The book Finding Home: An Imperfect Path to Faith and Family is primarily about Jim Daly’s young life. It’s not until pg. 173 he even turns thirteen years old. However, he sure went through the ringer as a kid!
The part of his story which was most winsome to me was the day his mother died:
“To say I had been unprepared for the events of that day would be a gross understatement. It’s as if the instant I got up that morning, I’d been swept away by a whirlwind of chaos. Seeing my dead mother’s body. Watching my siblings cry. Standing by the grave… Coming home to an empty house. Discovering that Hank had sold everything – and left us with nothing. Mike preparing to leave. Getting the news that Aunt Penny’s husband was dying… I hit rock bottom. I couldn’t handle another thing. I was officially an orphan without a place to live or food to eat.” (pg 85)
Later that night Jim’s brother Mike left to go back to the Navy: “After Mike left for his ship, Dave, Dee Dee, Kim, and I made the best of our circumstances and settled in for the night. We huddled together on the carpeted floor in the living room. We had no pillows or blankets to pull over us…” (pg 90)
Reading through that account left an ache in my heart. I tried imagining what it would be like to, on the same day my mother died, also have my crazy step-father abandon me. No role model or authority figure left to hug me and say, “Don’t worry, everything will be allright.” Then also on the same day, my idolized brother leaves: back to war, to Vietnam. Lastly, imagining the curtain of a day like that closing, finality setting in, and in place of comfort instead being left in an empty house to sleep on a hard floor. Makes me hurt for the poor guy!
Besides the drama of the story, here are a few things I took from the book:
First, once again, a reminder of the dead end road alcohol leads. For Jim’s dad, the “bottle” took him down a long path of pain, separation from his wife and family, guilt and regret beyond description, and eventually an ignominious death in an abandoned laundromat. Incredibly sad.
Another thing that struck me from the book was the deep seated need Jim had for positive role models: particularly male. As a youngster Jim grasped at every potential straw. Because they cared, some of his teachers – especially his karate instructor and football coach – were influential. This was encouraging to me as I’ll be working closely with a number of young people this semester. Who knows? Maybe I’ll have the opportunity to invest in someone going through a rotten situation like Jim’s. Only God can change lives, but isn’t it exciting to know we can be a vehicle for showing God’s love to others?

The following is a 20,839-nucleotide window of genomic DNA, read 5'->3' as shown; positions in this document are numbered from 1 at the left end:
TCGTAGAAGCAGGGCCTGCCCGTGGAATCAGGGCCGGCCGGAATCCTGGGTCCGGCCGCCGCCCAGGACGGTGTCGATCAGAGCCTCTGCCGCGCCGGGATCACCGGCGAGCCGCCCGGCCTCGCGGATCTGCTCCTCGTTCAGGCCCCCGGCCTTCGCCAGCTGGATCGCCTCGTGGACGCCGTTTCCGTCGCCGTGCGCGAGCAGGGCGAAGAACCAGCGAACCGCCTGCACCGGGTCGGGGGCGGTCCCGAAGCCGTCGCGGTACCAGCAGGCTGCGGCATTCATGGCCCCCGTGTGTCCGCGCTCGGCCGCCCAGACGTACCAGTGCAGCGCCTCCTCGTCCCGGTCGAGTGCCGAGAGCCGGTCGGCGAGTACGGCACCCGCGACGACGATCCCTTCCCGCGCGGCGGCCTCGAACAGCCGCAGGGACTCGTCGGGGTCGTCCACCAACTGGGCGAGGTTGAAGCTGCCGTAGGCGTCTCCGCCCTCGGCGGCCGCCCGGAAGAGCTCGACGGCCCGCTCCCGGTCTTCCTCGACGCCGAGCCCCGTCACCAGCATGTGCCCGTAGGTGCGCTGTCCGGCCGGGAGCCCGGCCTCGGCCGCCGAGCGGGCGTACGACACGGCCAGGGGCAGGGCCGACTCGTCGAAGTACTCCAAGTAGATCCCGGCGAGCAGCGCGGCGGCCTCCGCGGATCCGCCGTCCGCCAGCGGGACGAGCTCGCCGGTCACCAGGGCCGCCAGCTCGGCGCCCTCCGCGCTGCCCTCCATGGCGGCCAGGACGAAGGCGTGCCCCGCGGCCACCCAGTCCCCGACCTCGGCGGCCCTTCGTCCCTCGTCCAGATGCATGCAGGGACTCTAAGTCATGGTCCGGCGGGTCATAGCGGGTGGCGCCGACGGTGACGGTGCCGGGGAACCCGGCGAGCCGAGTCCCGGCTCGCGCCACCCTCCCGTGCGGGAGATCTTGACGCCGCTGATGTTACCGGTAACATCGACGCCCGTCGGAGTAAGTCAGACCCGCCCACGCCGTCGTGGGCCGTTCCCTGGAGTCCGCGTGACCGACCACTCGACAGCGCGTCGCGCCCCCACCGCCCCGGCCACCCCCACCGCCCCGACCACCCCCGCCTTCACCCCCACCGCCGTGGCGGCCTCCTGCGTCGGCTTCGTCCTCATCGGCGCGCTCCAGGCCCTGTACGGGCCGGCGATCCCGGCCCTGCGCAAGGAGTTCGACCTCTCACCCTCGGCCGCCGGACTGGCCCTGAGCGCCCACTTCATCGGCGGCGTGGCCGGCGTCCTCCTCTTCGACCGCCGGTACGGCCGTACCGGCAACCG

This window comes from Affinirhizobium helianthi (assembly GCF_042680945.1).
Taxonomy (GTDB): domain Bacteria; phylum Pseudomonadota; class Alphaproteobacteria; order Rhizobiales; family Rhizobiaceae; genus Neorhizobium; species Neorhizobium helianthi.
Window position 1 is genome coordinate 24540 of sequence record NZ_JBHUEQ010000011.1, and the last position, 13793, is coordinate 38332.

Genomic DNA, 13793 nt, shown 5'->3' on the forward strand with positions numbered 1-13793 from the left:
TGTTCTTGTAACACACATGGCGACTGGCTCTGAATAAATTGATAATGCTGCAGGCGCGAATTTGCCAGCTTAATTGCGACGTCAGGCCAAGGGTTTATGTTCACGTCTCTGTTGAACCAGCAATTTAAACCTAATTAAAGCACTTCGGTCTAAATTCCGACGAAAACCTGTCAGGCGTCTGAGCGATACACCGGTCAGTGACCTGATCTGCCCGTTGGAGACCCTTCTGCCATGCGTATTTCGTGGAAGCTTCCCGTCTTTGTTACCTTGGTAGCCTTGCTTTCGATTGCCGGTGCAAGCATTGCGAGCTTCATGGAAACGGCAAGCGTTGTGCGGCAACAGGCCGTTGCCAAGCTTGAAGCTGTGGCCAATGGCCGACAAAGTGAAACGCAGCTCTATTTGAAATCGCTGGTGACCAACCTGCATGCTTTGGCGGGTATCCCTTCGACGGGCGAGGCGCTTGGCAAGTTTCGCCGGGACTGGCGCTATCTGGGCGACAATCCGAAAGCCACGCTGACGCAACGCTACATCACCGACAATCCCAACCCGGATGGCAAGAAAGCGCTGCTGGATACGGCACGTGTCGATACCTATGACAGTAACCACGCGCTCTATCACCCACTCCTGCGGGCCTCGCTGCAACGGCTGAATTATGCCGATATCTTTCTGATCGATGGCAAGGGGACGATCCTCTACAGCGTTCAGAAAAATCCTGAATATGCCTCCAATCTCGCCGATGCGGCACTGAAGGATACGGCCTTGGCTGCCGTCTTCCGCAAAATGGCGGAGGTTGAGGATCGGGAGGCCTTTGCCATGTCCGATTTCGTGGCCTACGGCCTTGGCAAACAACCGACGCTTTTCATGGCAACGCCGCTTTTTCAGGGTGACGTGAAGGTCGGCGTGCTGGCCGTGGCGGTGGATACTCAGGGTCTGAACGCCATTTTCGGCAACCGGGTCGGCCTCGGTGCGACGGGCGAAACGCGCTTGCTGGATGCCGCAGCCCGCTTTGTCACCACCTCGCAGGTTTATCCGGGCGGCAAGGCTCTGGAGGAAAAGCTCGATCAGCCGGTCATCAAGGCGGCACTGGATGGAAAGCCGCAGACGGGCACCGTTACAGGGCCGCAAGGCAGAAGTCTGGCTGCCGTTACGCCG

While reading the book I sometimes wished he would have shared more what he was “thinking” in the midst of all his crazy experiences. I’ll give it to him though that as a kid he was most likely more concerned with “reacting and surviving” than “thinking.”
Towards the end, Jim did give some reflections. I suppose that sometimes it can be too difficult to relate what we are feeling and thinking and maybe it is… just enough that we learn something. I think Jim learned some things:
“…I can say with certainty, God is near to those who hurt… Being broken is very real to me. I think it’s a good state for the human heart to be in – at least for a season. I’ve found that when I am broken, I can finally understand how totally dependent I am on God.”
“…If I were to take what they did to me and drag it around like a ball and chain of resentment, guess who would still be in jail? Me. But, as I forgive them and when I don’t attempt to ‘own’ any of the destructive decisions or actions they made toward me, then I’m free. I don’t have to live my life peering into the rearview mirror. In fact, I feel stronger when I release what was done to me. How? The space in my heart that had been preoccupied with anger or hurt can be set aside to make room for a joy and a peace that makes no sense whatsoever -because God promises that gift to the brokenhearted.”
Did you notice Jim’s story was the story of a victim treated badly? As a victim, God has given Jim the ability to forgive and move on. In fact, God has become a Father to Jim in the place of his own. However, I noticed there wasn’t a whole lot in the book about Jim as the sinner, needing salvation from himself.
It’s always much worse to be a perpetrator than a victim. Nick the victim turns to God asking for deliverance. Nick the perpetrator turns to God in shame and asks for forgiveness. Nick the “one man army” always falls flat on his face! When I’m treated badly, it hurts… but when I’m humbled due to my own selfish decisions, it hurts even worse. Every day I’m convinced once again I need God to save me from myself.